Bukit Jalil has also attracted various educational institutions. They include Asia Pacific University (formerly known as Asia Pacific Institute of Information Technology), International Medical University, FTMS (Financial Training & Management Services) Global College and Technology Park Malaysia College.
This has boosted the worker and student population there, thus raising the demand for housing in the vicinity. Seeing the vast opportunities, many developers have rushed in to grab a slice of the pie.
The landscape of Bukit Jalil has changed tremendously over the years as more and more developments came up.
Saleha Yusoff, director of research and consulting at Nawawi Tie Leung Property Consultants Sdn Bhd, notes that major developments such as Bukit Jalil City and KL Sports City have been a catalyst for its further transformation.
The 50-acre freehold Bukit Jalil City, jointly developed by Malton Bhd and Ho Hup, will house the Pavilion Bukit Jalil mall upon its completion in the fourth quarter of 2020.
Other developers that have projects in Bukit Jalil include Exsim Group, Trinity Group, SkyWorld Development Sdn Bhd, Aset Kayamas Sdn Bhd and WZR Property Sdn Bhd.
Soon, newcomers Malaysian Resources Corp Bhd (MRCB) and the Employees Provident Fund will be jointly developing a 76-acre tract there. This leasehold project, named Bukit Jalil Sentral, will have an estimated gross development value of RM21 billion. To be developed over 20 years, the mixed-use project will comprise serviced apartments, shopoffices, office towers, malls and hotels.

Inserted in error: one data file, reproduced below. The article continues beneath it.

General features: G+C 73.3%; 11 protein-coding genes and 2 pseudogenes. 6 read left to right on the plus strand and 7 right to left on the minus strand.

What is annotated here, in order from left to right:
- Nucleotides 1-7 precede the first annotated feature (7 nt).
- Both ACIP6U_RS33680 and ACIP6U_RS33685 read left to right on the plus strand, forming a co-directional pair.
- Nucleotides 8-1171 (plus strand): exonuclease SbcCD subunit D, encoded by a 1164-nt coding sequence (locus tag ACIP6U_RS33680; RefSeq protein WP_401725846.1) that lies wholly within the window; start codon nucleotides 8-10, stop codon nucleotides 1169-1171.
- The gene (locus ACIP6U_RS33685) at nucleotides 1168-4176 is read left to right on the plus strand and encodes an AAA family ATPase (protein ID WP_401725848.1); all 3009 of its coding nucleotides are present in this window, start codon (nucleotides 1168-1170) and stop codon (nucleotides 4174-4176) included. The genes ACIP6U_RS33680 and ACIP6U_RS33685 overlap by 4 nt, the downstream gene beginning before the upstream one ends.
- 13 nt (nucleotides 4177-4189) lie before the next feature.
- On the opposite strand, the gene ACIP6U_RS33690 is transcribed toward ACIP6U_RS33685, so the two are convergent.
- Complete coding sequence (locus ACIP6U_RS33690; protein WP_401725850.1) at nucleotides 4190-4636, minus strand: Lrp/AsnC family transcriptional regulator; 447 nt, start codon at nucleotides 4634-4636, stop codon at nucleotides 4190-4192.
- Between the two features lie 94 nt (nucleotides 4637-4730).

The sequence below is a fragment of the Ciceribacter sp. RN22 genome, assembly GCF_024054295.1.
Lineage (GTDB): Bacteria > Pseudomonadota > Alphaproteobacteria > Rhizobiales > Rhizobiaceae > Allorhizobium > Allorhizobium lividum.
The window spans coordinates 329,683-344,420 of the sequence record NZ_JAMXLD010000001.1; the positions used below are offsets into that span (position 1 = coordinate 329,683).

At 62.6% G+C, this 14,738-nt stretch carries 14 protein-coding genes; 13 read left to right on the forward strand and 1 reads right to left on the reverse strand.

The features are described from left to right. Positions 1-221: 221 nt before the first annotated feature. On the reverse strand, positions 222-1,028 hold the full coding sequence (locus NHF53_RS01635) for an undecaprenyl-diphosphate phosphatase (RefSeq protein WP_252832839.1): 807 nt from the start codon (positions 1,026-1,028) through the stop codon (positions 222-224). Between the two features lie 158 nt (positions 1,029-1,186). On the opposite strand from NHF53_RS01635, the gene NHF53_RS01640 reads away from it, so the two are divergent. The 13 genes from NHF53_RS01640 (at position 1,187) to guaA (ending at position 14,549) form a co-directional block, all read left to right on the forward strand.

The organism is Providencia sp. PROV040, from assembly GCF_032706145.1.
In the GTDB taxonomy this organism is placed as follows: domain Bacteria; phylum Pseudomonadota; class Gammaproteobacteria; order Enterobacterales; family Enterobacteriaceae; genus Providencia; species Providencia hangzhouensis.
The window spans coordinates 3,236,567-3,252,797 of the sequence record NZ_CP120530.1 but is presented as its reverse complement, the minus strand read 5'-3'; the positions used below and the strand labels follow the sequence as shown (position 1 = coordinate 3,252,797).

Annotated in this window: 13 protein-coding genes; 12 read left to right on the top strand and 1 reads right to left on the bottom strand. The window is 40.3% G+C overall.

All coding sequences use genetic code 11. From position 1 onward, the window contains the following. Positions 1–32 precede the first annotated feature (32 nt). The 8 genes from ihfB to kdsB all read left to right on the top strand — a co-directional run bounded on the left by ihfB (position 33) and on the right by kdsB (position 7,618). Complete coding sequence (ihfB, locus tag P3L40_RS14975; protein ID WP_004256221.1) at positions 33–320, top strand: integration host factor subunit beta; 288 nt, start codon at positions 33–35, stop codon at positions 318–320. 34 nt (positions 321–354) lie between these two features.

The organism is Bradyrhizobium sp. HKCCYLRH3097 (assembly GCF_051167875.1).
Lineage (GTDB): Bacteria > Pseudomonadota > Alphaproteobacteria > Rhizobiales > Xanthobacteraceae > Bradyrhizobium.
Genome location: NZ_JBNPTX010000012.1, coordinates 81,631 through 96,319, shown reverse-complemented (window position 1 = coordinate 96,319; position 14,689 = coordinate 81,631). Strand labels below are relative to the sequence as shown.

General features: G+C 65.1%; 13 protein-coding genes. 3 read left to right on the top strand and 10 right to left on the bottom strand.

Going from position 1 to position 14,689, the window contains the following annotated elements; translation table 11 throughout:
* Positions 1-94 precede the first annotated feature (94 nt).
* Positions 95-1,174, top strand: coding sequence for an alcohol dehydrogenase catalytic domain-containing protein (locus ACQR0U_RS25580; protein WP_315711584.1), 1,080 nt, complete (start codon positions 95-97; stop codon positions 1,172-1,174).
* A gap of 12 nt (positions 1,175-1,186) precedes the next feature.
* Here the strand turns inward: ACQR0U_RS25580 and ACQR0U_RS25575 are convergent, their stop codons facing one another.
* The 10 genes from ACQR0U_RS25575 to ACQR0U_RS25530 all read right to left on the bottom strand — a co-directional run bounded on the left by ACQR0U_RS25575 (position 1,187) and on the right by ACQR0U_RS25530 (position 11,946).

MRCB obtained the land through a privatisation agreement with the federal government for the refurbishment and upgrading of Bukit Jalil National Sports Complex for the SEA Games in August.
Saleha says the prices of residential units in Bukit Jalil, especially high-rises, have generally gone up at a compound annual growth rate of 5% to 7%.
The take-up rate of new launches has also been very good as the prices are seen to be affordable for the mid-market and upper-mid-market units, she adds.
“Bukit Jalil is now a preferred residential area not only because it is well connected by highways and public transport but also for its various amenities such as schools, institutions of higher learning and medical centres as well as an 80-acre recreational park,” she says.
Projects launched in 2016 and this year in Bukit Jalil and its surrounding areas are selling for RM530 to RM930 psf, she adds.
According to Nawawi Tie Leung Property Consultants, freehold SkyLuxe On The Park (developed by SkyWorld and located next to the park) is going for RM923 psf, compared with RM855 psf for The Park 2 (developed by Malton, within Bukit Jalil City).